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Author Topic: General AMP question: Which one should I get?  (Read 3241 times)
KJ6HYC
Member

Posts: 103




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« Reply #15 on: February 05, 2013, 09:14:37 AM »

Thinking on this problem. Would it be advantages to run to put the antenna radiating member at the peak of the attic and run counterpoise wires on the lower rafters?
Would/could this lower the RF exposure in the house and increase the antenna gain?
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KB3ZBE
Member

Posts: 19




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« Reply #16 on: February 06, 2013, 09:39:17 PM »

I have a similar problem with atennae in the attic.  I have a G5RV junior, a 10
meter dipole and a Diamond UHF for 2/6 meters.

I am aware of the considerations for RF in the house and exposure for people
and equipment.

I found this link: http://hintlink.com/power_density.htm

According to this model, 100 watts transmit at 10 meters is equal to 300 watts+
at 40 meters.  I was thinking of adding an amp to boost the 40 meter band to take
part in the numerous nets on that band that require a bigger "footprint" that I can
do with my ICOM 556 PRO III at 100 watts.

I was considering the Tokyo Hi-Power 400 watt solid state linear HL-450B for this
purpose.

Am I going down the wrong path here? I'm a relatively new ham so advice is appreciated.

Thanks,

Mike
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WA6MJE
Member

Posts: 71




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« Reply #17 on: February 14, 2013, 11:14:39 PM »

I face the same problem of having to hide my antennas and worrying about the health effects of too much power.  A horizontal antenna at a low height in my attic works against me because of the high angle of radiation. Instead I have focused on getting an efficient vertical system. Actually verticals work well IF you use elevated resonant radials.  When I work the high bands I can get by with attic antennas such as dipole or mag loop.  High bands are daylight bands where having something inside or in my attic is more stealth.  But when the sun goes down, I can go outside with portable verticals that are better on the lower bands.  I have used Buddypole parts like an erector set.  I can erect a full height 40 meter vertical using a fiberglass pole on a tripod supporting a vertical wire. On nights when did not want to put up the big pole, I can use shorter whips and a screwdriver coil at the expense of some efficiency.  I have a telescoping 17 foot whip, and using some buddypole arms, I can easily extend that to 22 feet, and then with a little inductance from a screwdriver base I am on the air.  Then using appropriate sized wire elements and radials to handle the higher current, I can increase power.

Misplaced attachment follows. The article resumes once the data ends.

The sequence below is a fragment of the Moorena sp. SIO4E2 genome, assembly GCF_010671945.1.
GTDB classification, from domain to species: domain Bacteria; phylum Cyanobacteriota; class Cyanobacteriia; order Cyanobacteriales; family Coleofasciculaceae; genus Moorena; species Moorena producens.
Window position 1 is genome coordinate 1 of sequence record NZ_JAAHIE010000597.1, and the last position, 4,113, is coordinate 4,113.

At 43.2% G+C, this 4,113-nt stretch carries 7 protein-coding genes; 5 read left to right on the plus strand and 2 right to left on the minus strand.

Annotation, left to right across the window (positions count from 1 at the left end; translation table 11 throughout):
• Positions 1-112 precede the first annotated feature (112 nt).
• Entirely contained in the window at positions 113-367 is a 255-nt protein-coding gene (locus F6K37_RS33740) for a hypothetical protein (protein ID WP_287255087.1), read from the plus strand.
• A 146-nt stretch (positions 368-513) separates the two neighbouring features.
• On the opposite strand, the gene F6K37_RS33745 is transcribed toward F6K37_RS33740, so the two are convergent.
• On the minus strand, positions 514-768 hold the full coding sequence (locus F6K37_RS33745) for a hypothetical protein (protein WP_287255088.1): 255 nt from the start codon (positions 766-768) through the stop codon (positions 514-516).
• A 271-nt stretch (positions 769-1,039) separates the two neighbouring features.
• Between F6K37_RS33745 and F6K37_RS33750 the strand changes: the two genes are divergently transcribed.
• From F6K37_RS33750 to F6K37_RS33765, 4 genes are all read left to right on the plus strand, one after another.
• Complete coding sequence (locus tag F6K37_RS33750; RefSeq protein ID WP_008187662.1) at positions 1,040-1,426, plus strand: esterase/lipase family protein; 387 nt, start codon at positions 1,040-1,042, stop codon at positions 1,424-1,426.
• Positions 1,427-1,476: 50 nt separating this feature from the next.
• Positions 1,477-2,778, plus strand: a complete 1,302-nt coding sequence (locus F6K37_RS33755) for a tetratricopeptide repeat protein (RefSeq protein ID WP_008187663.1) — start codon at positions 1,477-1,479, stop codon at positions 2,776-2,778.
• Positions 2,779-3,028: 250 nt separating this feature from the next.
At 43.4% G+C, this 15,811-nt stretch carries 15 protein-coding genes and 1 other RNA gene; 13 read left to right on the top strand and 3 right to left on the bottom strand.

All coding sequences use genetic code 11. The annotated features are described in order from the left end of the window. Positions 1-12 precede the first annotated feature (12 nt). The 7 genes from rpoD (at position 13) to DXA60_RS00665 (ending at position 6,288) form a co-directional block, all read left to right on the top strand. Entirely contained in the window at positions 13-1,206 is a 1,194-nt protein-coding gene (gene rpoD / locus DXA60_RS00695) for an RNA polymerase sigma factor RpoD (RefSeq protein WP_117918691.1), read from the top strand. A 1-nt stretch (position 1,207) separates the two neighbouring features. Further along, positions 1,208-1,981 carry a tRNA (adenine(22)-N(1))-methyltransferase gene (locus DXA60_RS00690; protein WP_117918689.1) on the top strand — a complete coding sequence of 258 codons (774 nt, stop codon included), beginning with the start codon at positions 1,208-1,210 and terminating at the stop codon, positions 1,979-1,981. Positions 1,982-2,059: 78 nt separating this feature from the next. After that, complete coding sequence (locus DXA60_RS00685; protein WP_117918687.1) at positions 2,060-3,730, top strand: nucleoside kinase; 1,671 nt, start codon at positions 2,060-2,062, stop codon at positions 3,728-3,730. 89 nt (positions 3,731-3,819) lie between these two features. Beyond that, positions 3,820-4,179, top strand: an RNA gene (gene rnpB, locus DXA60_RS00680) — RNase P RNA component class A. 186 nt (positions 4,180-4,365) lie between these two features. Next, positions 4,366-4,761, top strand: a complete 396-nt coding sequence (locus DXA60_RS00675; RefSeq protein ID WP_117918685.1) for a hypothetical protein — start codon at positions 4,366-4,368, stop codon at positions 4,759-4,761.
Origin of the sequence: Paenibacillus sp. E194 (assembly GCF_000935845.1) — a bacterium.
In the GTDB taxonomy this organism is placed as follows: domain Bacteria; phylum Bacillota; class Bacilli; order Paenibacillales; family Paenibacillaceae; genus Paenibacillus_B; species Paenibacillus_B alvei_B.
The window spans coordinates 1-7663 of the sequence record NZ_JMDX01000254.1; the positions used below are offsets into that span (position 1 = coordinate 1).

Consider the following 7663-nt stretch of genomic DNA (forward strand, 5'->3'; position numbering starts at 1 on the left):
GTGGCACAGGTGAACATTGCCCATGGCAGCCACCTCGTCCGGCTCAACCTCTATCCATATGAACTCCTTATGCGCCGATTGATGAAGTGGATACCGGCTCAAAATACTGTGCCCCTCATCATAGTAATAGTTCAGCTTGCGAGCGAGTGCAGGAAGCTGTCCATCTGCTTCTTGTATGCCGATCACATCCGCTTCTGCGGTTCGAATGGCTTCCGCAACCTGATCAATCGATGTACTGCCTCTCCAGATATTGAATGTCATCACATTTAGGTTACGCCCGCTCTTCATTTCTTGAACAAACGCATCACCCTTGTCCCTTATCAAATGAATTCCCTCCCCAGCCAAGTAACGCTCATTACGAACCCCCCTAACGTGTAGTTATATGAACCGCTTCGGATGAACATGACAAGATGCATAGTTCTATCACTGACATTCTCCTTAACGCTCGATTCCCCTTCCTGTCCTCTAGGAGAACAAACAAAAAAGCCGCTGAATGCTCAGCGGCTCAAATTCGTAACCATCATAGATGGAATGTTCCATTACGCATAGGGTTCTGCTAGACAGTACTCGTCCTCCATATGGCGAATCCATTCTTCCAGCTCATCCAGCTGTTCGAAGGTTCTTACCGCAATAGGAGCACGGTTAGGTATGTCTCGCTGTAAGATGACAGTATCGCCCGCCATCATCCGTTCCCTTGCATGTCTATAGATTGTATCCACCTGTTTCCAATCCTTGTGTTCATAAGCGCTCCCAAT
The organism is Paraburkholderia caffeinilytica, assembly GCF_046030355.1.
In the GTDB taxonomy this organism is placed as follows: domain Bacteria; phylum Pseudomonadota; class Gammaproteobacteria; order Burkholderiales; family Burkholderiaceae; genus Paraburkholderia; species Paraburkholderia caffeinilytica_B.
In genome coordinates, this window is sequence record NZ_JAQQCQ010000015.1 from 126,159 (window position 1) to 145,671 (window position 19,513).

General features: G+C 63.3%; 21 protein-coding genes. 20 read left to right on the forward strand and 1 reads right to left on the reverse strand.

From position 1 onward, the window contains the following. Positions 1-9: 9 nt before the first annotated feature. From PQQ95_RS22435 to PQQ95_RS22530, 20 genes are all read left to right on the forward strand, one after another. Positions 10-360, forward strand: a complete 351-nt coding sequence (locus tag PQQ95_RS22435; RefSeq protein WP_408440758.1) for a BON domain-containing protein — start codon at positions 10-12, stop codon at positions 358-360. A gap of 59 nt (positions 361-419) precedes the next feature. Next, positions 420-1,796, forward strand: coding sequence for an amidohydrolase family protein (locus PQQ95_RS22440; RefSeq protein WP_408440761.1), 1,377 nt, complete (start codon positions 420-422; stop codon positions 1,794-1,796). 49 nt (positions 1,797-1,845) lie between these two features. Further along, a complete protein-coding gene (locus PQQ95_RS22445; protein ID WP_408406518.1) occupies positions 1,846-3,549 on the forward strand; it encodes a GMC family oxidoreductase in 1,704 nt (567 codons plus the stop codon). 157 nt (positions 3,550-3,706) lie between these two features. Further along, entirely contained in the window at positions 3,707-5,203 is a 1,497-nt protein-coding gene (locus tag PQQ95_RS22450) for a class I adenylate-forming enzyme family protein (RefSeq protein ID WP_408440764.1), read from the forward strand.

Now to avoid the health problems of increased power, I can move the vertical out to the edge of my back yard about 50 feet away from my home, within FCC guidelines. 

When I started experimenting with solutions for my HOA woes, all of this seemed like a hassle.  But, once I got things worked out and organized, it takes me just minutes to put up, or re-configure antennas.  I bought extra parts from Buddipole people, so I have antennas for every band already assembled with quick release mounts, so I can erect one when the sun goes down by just slipping it up on a tripod, or another support of which I have many outside in various places. I use two radials elevated per band. They are pre-cut for each band, and they are rolled up when not in use.  When the sun comes up, they either disappear, or get shorter and more difficult to see for use with the higher bands. 

So, my solution ended up with as an efficient an antenna system as I can get away with, a low angle of radiation, the ability to work all bands, the ability to move it all away from the house when I feel like a night with more power, and a mag loop in the attic for 40 to 15 meters when it is raining and I do not want to go outside to put up one of my verticals.  I can also use both indoor and outdoor antennas at once with two rigs and work two bands, or two modes on one band at once. I feel very competitive now and it is not a big burden to deal with setting up different antennas.  Indeed, I enjoy the flexibility to work many bands, and am just now starting to setup on 160 meters, the last band I have to conquer.  At the end of the day, I no longer feel deprived of my hobby because of my HOA.  My various antennas work very well, I have no concerns about power or safety, I have flexibility many hams with antenna farms do not have, and I have solved the problem of safely using high power.

So basically I have the ability to work all bands, with any power I want, and it all goes away or in my attic when not in use.   
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N4CR
Member

Posts: 1662




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« Reply #18 on: February 15, 2013, 02:28:35 PM »

What health problems are you referring to? How close? How much power? What frequency?

The general effect of RF is heating. It's not DNA damage, it's not cancer, it's not insomnia (unless you are chasing DX), it's not anything medical other than what heating can cause. Such as eye damage from overheating of the fluid in the eye.

I suspect you are trying to avoid something that is a phantom for most of us on most HF bands for most amounts of radiating power. Check out the medical treatment called Diathermy.
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73 de N4CR, Phil

We are Coulomb of Borg. Resistance is futile. Voltage, on the other hand, has potential.
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